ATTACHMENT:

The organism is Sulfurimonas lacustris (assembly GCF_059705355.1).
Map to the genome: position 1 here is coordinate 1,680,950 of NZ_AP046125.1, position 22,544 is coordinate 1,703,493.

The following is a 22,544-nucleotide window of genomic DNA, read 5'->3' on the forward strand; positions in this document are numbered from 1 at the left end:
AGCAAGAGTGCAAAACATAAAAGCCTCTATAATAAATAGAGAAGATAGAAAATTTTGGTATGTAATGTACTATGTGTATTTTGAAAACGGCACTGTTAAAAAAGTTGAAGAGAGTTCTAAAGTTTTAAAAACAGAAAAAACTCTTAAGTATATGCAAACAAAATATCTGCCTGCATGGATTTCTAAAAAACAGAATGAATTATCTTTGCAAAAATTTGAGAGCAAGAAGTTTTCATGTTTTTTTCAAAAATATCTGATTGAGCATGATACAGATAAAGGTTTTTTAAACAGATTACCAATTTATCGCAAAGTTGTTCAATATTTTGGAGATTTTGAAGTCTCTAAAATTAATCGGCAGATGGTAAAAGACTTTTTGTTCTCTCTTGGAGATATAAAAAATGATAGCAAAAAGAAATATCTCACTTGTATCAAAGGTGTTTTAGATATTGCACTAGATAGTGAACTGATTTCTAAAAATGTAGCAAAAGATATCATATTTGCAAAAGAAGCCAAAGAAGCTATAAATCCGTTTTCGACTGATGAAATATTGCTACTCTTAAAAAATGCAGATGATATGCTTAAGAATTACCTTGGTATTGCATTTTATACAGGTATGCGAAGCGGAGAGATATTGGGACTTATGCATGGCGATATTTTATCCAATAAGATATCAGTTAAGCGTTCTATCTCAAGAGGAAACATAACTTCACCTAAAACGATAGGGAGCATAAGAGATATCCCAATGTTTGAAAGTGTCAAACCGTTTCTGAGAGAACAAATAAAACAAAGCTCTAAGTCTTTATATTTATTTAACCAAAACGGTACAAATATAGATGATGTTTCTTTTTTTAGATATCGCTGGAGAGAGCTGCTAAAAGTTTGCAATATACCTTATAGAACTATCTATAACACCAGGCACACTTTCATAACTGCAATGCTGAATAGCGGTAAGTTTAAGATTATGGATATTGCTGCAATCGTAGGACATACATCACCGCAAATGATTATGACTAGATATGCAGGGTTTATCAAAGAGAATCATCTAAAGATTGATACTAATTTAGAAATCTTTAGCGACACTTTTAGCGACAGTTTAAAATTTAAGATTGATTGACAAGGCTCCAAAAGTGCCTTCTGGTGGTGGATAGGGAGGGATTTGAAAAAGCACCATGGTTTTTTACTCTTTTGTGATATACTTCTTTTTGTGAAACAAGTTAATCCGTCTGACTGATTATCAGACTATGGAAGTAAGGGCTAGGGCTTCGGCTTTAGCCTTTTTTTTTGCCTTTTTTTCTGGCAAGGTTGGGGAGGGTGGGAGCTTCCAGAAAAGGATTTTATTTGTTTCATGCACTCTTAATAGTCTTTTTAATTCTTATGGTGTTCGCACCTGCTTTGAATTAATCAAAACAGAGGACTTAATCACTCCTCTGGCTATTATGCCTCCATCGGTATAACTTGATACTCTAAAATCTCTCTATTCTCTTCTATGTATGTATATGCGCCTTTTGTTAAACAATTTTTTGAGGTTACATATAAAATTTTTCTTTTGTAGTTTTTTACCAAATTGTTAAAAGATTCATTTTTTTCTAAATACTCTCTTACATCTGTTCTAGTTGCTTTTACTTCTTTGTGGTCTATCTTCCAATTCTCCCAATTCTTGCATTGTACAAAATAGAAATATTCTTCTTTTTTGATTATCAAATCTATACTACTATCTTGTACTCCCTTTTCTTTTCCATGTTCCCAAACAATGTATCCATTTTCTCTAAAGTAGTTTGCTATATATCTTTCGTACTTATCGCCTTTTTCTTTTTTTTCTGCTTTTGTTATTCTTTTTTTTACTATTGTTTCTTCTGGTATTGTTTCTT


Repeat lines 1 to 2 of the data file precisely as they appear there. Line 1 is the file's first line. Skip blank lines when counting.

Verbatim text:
The organism is Sulfurimonas lacustris (assembly GCF_059705355.1).
Map to the genome: position 1 here is coordinate 1,680,950 of NZ_AP046125.1, position 22,544 is coordinate 1,703,493.